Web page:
All About Eggs

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I would like to take a break today from posting a new recipe and instead write a little “how-to” post.  Occasionally, I find myself contemplating answers to the many questions of the culinary world.  For a while now, I have been wanting to compile cooking instructions for the many different ways to cook eggs.  So, I spent some time researching and along with time in the test kitchen and came up with some easy-to-follow instructions for the many different ways to cook eggs.

How To Cook Eggs

Sunny Side Up

Perhaps the most classic style, but also the most difficult.  A true sunny side up egg is fried on one side and not flipped.  However, this can lead to a slimy head of uncooked white right near your slightly undercooked yolk.  The trouble is getting the entire egg to cook evenly without over-cooking it.  The method that I find works the best is a combination of pan-frying and basting.  The other key for this and all of the methods I’ll cover is the temperature of the pan.  Too hot and your egg browns.  Not hot enough and the egg doesn’t cook properly.  It’s a little hard to judge the surface temperature of a pan, unless you have a laser thermometer, which I do.  I just point and it tells me the surface temperature of the pan.  If you don’t have one, no worries.  You generally know the pan is hot enough when the butter has melted and is slightly bubbling.

I digress, here are the steps to a perfectly cooked Sunny-Side Up Egg:

  1. Heat a non-stick pan over medium heat.
  2. Add 1 tablespoon of butter.  When the pan reaches 250 degrees (or the butter is melted and slightly bubbling), crack an egg into the pan.
  3. Cook for four minutes, basting the top of the egg with melted butter from the pan, throughout the cooking process.
  4. Remove from heat, drain excess fat by setting on a paper towel.  Season with kosher salt and freshly cracked black pepper.

Over-Easy

Over-Easy eggs are well, easier, to execute properly, because both sides of the egg touch the frying pan.

  1. Heat a non-stick pan over medium.
  2. Add 1 tablespoon of butter.  When the pan reaches 250 degrees (or the butter is melted and slightly bubbling), crack an egg into the pan.
  3. Cook for three minutes on the first side.  After 3 minutes, carefully flip the egg over using a spatula, without breaking the yolk.  Cook for another 2 minutes.
  4. Remove from heat, serve immediately, with kosher salt and freshly cracked black pepper.

The video below shows how to flip using a spatula.  Not to brag, but I generally don’t use a spatula.  Just a quick flick of the wrist, gentle catch back into the pan and the egg is flipped.  That takes practice though.  Believe me, a lot of practice.  But, when you figure it out, it’s an oddly great feeling.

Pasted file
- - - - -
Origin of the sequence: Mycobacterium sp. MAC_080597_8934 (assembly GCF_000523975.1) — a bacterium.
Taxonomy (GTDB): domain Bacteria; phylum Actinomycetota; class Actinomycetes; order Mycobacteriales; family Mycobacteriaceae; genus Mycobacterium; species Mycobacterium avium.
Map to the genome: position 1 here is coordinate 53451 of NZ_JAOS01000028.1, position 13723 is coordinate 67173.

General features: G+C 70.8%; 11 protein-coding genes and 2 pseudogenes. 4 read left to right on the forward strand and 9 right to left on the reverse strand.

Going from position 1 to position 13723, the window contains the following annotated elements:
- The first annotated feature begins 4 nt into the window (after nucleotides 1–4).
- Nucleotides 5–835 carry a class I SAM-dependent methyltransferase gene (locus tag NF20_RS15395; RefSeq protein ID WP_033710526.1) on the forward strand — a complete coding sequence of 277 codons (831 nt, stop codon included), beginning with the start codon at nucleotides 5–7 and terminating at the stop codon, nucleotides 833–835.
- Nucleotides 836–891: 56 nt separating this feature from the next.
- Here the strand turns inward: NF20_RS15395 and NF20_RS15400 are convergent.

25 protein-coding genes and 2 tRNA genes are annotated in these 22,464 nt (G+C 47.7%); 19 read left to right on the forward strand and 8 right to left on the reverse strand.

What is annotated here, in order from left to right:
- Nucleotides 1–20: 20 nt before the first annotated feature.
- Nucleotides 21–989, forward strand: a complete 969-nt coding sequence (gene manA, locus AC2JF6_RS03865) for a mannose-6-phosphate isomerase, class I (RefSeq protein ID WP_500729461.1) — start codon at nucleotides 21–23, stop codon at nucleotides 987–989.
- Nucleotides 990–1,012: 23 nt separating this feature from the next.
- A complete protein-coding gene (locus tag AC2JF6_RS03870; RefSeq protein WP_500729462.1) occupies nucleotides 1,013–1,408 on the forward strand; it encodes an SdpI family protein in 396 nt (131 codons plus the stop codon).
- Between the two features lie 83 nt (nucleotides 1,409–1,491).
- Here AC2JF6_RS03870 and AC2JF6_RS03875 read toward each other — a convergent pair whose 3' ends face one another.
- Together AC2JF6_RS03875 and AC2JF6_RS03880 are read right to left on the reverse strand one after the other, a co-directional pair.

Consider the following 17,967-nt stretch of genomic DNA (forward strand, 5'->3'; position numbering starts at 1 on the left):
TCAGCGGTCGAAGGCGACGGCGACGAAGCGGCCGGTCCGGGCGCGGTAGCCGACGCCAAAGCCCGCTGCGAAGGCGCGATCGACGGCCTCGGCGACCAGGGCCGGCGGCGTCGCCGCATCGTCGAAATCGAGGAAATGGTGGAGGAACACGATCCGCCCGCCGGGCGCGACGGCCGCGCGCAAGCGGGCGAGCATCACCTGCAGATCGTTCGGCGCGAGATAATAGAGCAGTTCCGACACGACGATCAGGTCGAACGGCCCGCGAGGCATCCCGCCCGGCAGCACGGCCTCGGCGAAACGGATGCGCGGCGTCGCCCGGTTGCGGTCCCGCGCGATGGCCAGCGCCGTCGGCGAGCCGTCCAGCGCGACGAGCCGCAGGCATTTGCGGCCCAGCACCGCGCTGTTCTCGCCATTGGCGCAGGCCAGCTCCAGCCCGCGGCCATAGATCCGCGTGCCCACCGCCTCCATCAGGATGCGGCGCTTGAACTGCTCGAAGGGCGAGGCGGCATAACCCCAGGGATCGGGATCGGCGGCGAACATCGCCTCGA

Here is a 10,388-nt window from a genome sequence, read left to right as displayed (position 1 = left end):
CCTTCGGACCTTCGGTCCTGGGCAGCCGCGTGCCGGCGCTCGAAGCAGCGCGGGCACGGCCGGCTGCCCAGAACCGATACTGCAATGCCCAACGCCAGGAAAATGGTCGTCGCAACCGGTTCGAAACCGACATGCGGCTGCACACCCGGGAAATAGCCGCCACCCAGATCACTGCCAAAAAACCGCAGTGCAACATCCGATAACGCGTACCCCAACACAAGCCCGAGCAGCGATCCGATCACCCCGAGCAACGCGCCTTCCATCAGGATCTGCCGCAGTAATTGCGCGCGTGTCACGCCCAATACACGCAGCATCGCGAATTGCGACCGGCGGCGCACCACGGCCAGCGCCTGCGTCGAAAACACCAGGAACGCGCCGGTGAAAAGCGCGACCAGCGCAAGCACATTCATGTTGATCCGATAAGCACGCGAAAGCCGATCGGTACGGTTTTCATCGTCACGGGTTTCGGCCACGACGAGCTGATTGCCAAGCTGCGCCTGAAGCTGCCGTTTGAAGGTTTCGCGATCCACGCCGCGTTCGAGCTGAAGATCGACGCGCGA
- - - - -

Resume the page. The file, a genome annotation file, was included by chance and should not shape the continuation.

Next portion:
Poached Eggs

Perhaps my favorite type of egg because poached eggs are generally nestled atop a crunchy, nook and cranny filled English Muffin with Canadian bacon and hollandaise sauce.  A good poached egg is relatively easy to achieve too.

  1. Fill a medium pot with a quart (4 cups) of cold water.
  2. Add two tablespoons of vinegar.  If using a larger pot and more water, use two tablespoons of vinegar for every quart of water.
  3. Over medium-low heat, bring water to a gentle simmer, approximately 200 degrees.
  4. Crack an egg into a small bowl and then gently add it to the pot.
  5. Poach for 3 – 5 minutes.  Remove from water and drain on paper towels.  Can be served immediately or held in water in the refrigerator until ready to use.  Just re-heat for a minute or two in warm water.

Hard-Boiled Eggs

The perfect hard boiled egg boasts a pristine white and bright yellow yolk.  If you have ever cracked open a hard boiled egg and saw a dark gray-yellow-ish ring surrounding the yolk, you know it’s been cooked improperly.  To avoid that, follow these simple steps:

  1. Place eggs in a large saucepan and cover them with cool water by 1 inch.
  2. Slowly bring to a boil over medium-heat; when water has reached a boil, cover and remove from heat.
  3. Let sit, covered, for 12 minutes.
  4. Drain and cool completely in an ice water bath.  Peel and use immediately or store, covered for up to 3 days in the refrigerator.

Hard Boiled Eggs

Scrambled Eggs

The perfect scrambled eggs are light, fluffy and come as close as possible to appearing not cooked enough, while still being so.  Everyone has a different “secret” for making the perfect scrambled eggs, be it, heavy  cream, sour cream, water or tons of whisking.  In fact, many restaurant chefs determine a potential new cook’s worth by having them cook scrambled eggs during the interview.  The theory being, that, if you can cook scrambled eggs properly, you can cook just about anything else.  But, really, it comes down to gentle heat and constant attention.

  1. Crack three eggs and pour into a small sauce pot
  2. Add one tablespoon of butter
  3. Place pot over medium-high heat and stir continuously using a rubber spatula, for about a minute.  Remove from the heat and continue stirring.  As the pot gets cool, add back to the heat, while constantly stirring.
  4. Continue this process until eggs are just set, season with kosher salt and freshly ground black pepper and gently fold to evenly incorporate.
  5. Remove from pan and serve immediately.

So, there you have it.  Simple and easy techniques for cooking the perfect egg – no matter what style you prefer.

 

 

 

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